© 2022 Ideastream Public Media

1375 Euclid Avenue, Cleveland, Ohio 44115
(216) 916-6100 | (877) 399-3307

WKSU is a public media service licensed to Kent State University and operated by Ideastream Public Media.
IPM Pinwheel Banner for Header
Play Live Radio
Next Up:
Available On Air Stations

Ohio Dems says 12 Weeks of Paid Family Leave Would Show a True Pro-Life Commitment

Janine Boyd and Christie Bryand Kuhns

A new bill in the Ohio legislature would give employees of businesses in the state a full 12 weeks of paid family leave each year.

Some Democratic state lawmakers are backing the plan that would require most employees to pay about $25 to $30 a year into a state insurance program much like the one operated by the Bureau of Unemployment Services.

Then, when they need maternity or paternity leave or time off to care for close family members, they could tap into the program to be paid while they’re not working.

Democratic State Rep. Janine Boyd says that would mean healthier babies.

“Research shows paid leave is associated with higher immunization rates and healthier babies so this is the most pro life you can get when you are preventing infant mortality.”

Don Boyd with the Ohio Chamber of Commerce says his organization will be looking at the bill to see how it affects the cost of doing business and existing federal leave requirements.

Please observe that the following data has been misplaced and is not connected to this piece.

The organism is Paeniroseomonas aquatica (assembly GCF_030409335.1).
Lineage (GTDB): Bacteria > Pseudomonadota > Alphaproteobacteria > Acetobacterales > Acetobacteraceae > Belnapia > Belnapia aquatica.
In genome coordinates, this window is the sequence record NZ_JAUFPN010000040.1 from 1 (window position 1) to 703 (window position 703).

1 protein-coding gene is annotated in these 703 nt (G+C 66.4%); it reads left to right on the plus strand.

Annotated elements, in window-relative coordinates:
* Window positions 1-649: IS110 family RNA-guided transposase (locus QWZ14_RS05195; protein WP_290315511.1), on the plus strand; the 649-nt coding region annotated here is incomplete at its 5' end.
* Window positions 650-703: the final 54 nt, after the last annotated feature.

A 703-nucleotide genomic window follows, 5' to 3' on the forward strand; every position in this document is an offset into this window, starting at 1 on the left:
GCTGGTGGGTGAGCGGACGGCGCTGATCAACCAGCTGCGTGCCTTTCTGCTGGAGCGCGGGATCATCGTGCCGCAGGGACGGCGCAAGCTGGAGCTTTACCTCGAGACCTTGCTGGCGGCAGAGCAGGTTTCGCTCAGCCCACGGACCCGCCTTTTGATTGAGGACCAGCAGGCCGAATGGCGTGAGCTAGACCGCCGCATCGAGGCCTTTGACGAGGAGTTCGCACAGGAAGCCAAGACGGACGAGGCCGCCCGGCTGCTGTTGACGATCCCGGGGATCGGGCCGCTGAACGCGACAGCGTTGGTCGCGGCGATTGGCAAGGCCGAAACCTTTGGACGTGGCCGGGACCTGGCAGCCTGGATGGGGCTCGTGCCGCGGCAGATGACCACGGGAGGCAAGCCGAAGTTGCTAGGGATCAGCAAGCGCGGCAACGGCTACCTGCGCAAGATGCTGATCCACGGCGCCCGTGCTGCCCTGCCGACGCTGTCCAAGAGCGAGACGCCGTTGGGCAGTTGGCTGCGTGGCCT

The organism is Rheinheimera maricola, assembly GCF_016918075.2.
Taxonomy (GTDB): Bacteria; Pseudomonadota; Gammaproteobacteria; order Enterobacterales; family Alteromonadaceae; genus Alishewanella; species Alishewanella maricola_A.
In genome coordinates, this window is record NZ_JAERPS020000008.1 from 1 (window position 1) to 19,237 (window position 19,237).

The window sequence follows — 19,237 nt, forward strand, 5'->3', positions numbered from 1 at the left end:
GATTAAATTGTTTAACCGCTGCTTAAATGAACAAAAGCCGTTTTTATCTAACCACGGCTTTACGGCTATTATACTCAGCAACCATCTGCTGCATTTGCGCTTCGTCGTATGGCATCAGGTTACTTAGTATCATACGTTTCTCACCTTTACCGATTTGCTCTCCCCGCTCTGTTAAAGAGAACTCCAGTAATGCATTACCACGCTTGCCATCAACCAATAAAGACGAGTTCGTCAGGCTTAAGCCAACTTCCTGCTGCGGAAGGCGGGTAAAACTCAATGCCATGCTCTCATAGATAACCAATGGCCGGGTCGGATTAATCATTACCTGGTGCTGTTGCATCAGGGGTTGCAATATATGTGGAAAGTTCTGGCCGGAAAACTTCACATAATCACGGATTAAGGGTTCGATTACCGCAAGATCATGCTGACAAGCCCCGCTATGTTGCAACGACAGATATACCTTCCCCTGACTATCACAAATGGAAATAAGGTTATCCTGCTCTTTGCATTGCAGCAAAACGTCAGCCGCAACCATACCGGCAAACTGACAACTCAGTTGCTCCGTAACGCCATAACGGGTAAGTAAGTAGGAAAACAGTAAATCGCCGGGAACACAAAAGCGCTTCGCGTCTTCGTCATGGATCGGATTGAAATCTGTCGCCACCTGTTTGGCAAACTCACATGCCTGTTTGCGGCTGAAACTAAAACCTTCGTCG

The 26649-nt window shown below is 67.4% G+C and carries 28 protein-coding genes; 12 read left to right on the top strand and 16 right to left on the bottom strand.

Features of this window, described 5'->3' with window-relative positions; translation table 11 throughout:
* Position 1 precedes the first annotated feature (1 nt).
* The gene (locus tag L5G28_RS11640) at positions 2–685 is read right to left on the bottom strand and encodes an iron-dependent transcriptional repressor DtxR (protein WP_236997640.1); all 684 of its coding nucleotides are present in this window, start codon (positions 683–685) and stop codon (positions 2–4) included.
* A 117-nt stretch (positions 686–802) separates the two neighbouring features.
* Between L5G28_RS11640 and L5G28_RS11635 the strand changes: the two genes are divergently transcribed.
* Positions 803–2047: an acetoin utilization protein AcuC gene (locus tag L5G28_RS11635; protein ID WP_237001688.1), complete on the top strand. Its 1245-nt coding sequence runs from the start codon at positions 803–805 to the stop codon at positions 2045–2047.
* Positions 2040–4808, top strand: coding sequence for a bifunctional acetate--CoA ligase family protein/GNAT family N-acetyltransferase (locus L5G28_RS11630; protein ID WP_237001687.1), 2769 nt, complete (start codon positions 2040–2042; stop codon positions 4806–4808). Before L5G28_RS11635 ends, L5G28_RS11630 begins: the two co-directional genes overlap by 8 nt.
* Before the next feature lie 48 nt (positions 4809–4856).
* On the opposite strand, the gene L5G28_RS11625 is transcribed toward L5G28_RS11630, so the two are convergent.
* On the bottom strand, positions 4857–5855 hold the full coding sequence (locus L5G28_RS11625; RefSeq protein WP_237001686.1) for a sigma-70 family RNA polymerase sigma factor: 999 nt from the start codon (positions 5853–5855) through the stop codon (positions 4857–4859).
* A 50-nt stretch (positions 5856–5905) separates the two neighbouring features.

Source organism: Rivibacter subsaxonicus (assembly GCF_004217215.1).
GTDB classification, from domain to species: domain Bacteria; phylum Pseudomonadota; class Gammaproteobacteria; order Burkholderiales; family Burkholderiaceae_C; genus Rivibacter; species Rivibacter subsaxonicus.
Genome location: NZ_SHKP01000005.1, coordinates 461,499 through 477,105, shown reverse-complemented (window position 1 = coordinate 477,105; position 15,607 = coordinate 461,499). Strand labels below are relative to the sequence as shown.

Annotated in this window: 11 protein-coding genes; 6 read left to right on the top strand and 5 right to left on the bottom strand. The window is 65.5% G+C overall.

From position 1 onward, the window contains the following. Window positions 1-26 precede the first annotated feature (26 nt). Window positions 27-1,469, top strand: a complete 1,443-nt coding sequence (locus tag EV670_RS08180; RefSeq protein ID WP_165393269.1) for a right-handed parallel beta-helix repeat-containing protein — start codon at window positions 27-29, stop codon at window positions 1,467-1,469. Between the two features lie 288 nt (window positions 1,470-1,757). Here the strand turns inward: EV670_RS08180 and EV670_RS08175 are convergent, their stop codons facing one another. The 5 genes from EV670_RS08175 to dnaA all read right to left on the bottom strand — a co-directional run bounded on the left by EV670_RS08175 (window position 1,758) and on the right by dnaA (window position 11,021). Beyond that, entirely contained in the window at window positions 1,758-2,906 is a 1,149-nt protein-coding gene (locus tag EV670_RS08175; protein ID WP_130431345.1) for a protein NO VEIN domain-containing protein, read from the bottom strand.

“What may be good for some businesses may not be good for all businesses and anytime we mandate something across the board it at least raises some concerns.”

He says it’s important to remember a one size fits all approach often doesn’t work when it comes to Ohio’s businesses. 

Jo Ingles is a professional journalist who covers politics and Ohio government for the Ohio Public Radio and Television for the Ohio Public Radio and Television Statehouse News Bureau. She reports on issues of importance to Ohioans including education, legislation, politics, and life and death issues such as capital punishment. Jo started her career in Louisville, Kentucky in the mid 80’s when she helped produce a televised presidential debate for ABC News, worked for a creative services company and served as a general assignment report for a commercial radio station. In 1989, she returned back to her native Ohio to work at the WOSU Stations in Columbus where she began a long resume in public radio.